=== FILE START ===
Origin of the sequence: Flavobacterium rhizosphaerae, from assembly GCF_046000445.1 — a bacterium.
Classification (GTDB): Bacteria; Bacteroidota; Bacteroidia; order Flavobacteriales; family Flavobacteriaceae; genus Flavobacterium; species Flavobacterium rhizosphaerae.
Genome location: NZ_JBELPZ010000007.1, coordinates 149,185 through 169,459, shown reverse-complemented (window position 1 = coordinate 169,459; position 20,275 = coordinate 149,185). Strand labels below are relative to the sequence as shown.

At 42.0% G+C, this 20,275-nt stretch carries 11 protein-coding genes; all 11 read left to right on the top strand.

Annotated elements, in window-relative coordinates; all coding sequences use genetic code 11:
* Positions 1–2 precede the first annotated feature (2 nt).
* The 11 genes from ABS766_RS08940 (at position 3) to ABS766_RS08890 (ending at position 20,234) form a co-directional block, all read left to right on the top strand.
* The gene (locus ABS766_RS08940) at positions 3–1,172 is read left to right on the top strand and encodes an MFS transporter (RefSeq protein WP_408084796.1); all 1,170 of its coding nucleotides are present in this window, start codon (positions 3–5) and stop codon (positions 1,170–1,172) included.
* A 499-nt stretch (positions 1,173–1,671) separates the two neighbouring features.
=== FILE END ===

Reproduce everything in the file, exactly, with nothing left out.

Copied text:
Origin of the sequence: Flavobacterium rhizosphaerae, from assembly GCF_046000445.1 — a bacterium.
Classification (GTDB): Bacteria; Bacteroidota; Bacteroidia; order Flavobacteriales; family Flavobacteriaceae; genus Flavobacterium; species Flavobacterium rhizosphaerae.
Genome location: NZ_JBELPZ010000007.1, coordinates 149,185 through 169,459, shown reverse-complemented (window position 1 = coordinate 169,459; position 20,275 = coordinate 149,185). Strand labels below are relative to the sequence as shown.

At 42.0% G+C, this 20,275-nt stretch carries 11 protein-coding genes; all 11 read left to right on the top strand.

Annotated elements, in window-relative coordinates; all coding sequences use genetic code 11:
* Positions 1–2 precede the first annotated feature (2 nt).
* The 11 genes from ABS766_RS08940 (at position 3) to ABS766_RS08890 (ending at position 20,234) form a co-directional block, all read left to right on the top strand.
* The gene (locus ABS766_RS08940) at positions 3–1,172 is read left to right on the top strand and encodes an MFS transporter (RefSeq protein WP_408084796.1); all 1,170 of its coding nucleotides are present in this window, start codon (positions 3–5) and stop codon (positions 1,170–1,172) included.
* A 499-nt stretch (positions 1,173–1,671) separates the two neighbouring features.